If it is not allowed to issue certificates, the CA does not issue the certificate in point 1-5, and message 1-6 contains a negative response to the certificate request.

Embodiment 2

The performance of the UE is similar in embodiments 1 and 2. In other words, the UE generates a certificate request and in point 2-1 adds to the request an indication indicating whether the certificate is requested from the subscriber's home network or from the visited network. Then the UE sends the certificate request in message 2-2.

In response to receiving message 2-2, the NN first checks in point 2-3, whether it is allowed to issue a certificate or certificates to the subscriber (or to the subscriber profile the subscriber is currently using). The NN checks this preferably from that part of the subscription data it has copied (downloaded) from the subscriber's HSS. The NN may also perform the check by sending a message to the subscriber's HSS or to another network node comprising subscription data, inquiring in the message whether or not it is allowed to issue certificates to the subscriber (and to the subscriber profile the subscriber is currently using, if the system supports different subscriber profiles). The information indicating whether or not it is allowed to issue certificates may also be stored to the NN. In this example the NN finds out that the certificate issuance is allowed and generates a certificate template in point 2-2. In other words, the NN decides the certificate values and generates the certificate. The NN then sends the certificate template to the CA of the network indicated in message 2-2, i.e. either to the CA in the home network or to the CA in the visited network.

In response to receiving the certificate template in message, 2-4, the CA signs the certificate in point 2-5 and delivers the certificate in message 2-6 to the UE. Message 2-6 may be sent via the NN. The CA preferably stores a record in a database after signing the template. However, in embodiments where message 2-6 is sent via the NN it is also possible that the NN stores the signed certificate.

If it is not allowed to issue certificates, the NN does not generate a certificate template and, instead of sending message 2-4, it sends to the UE a message containing a negative response to the certificate request.

Embodiment 3

The performance of the UE is similar in embodiments 1, 2 and 3. In other words, the UE generates a certificate request and in point 3-1 adds to the request an indication indicating whether the certificate is requested from the subscriber's home network or from the visited network. The UE then sends the certificate request in message 3-2.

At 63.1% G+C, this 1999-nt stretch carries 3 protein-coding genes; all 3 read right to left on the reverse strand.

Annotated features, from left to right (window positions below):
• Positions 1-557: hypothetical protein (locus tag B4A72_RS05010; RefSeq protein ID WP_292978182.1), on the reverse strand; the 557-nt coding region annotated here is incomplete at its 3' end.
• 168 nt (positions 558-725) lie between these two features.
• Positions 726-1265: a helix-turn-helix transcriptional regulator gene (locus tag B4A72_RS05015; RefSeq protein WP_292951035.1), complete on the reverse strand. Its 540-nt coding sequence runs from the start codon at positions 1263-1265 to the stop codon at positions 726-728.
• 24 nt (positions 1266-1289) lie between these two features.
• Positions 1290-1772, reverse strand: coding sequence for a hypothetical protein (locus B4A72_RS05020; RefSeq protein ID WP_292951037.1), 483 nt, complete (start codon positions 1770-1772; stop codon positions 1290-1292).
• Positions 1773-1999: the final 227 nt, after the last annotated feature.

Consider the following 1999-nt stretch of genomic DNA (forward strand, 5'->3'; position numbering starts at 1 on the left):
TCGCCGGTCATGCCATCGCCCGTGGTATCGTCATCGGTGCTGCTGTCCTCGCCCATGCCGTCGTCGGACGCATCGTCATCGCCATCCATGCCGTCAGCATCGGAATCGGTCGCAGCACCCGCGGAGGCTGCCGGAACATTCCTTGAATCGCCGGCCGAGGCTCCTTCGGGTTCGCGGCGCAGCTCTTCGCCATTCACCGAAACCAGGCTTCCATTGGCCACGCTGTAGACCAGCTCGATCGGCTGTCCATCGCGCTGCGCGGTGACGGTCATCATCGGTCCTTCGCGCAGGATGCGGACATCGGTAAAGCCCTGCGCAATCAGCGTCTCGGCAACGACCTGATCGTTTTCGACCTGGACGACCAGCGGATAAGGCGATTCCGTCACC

In response to receiving message 3-2, the NN first checks in point 3-3, whether it is allowed to issue a certificate or certificates to the subscriber (or to the subscriber profile the subscriber is currently using). The NN checks this preferably from that part of the subscription data it has copied (downloaded) from the subscriber's HSS. The NN may also perform the check by sending a message to the subscriber's HSS or to another network node comprising subscription data, inquiring in the message whether or not it is allowed to issue certificates to the subscriber (or to the subscriber profile the subscriber is currently using, if the system supports different subscriber profiles). The information indicating whether or not it is allowed to issue certificates may also be stored to the NN. In this example the NN finds out that the certificate issuance is allowed and the NN adds parameters in point 3-3 to the certificate request and sends the request with the added parameters in message 3-4 to the CA of the indicated network, i.e. either to the CA in the home network or to the CA in the visited network, depending on the indication in message 3-2. The added parameters depend on the system and will be discussed below with reference to FIGS. 6 to 11. Depending on the implementation, message 3-4 may or may not contain the indication of message 3-2.

In response to receiving the certificate request in message 3-4, the CA issues the certificate in point 3-5. In other words, the CA decides the certificate values, generates and signs the certificate and stores a record in a database. When the certificate is issued the CA delivers the certificate in message 3-6 to the UE. Message 3-6 may be sent via the NN.

If it is not allowed to issue certificates, the NN does not add parameters to the certificate request in point 3-3 and, instead of sending message 3-4, it sends to the UE a message containing a negative response to the certificate request.

Embodiment 4

The performance of the UE is similar in embodiments 1, 2, 3 and 4. In other words, the UE generates a certificate request and in point 4-1 adds to the request an indication indicating whether the certificate is requested from the subscriber's home network or from the visited network. The UE then sends the certificate request in message 4-2.

In response to receiving message 4-2, the network node NN1 checks in point 4-3, whether it is allowed to issue a certificate or certificates to the subscriber (or to the subscriber profile the subscriber is currently using). The NN1 checks this preferably from that part of the subscription data it has copied (downloaded) from the subscriber's HSS. The NN1 may also perform the check by sending a message to the subscriber's HSS or to another network node comprising subscription data, inquiring in the message whether or not it is allowed to issue certificates to the subscriber (or to the subscriber profile the subscriber is currently using, if the system supports different subscriber profiles). The information indicating whether or not it is allowed to issue certificates may also be stored to the NN1. In this example the NN1 finds out that the certificate issuance is allowed and the NN1 forwards the certificate request in message 4-4.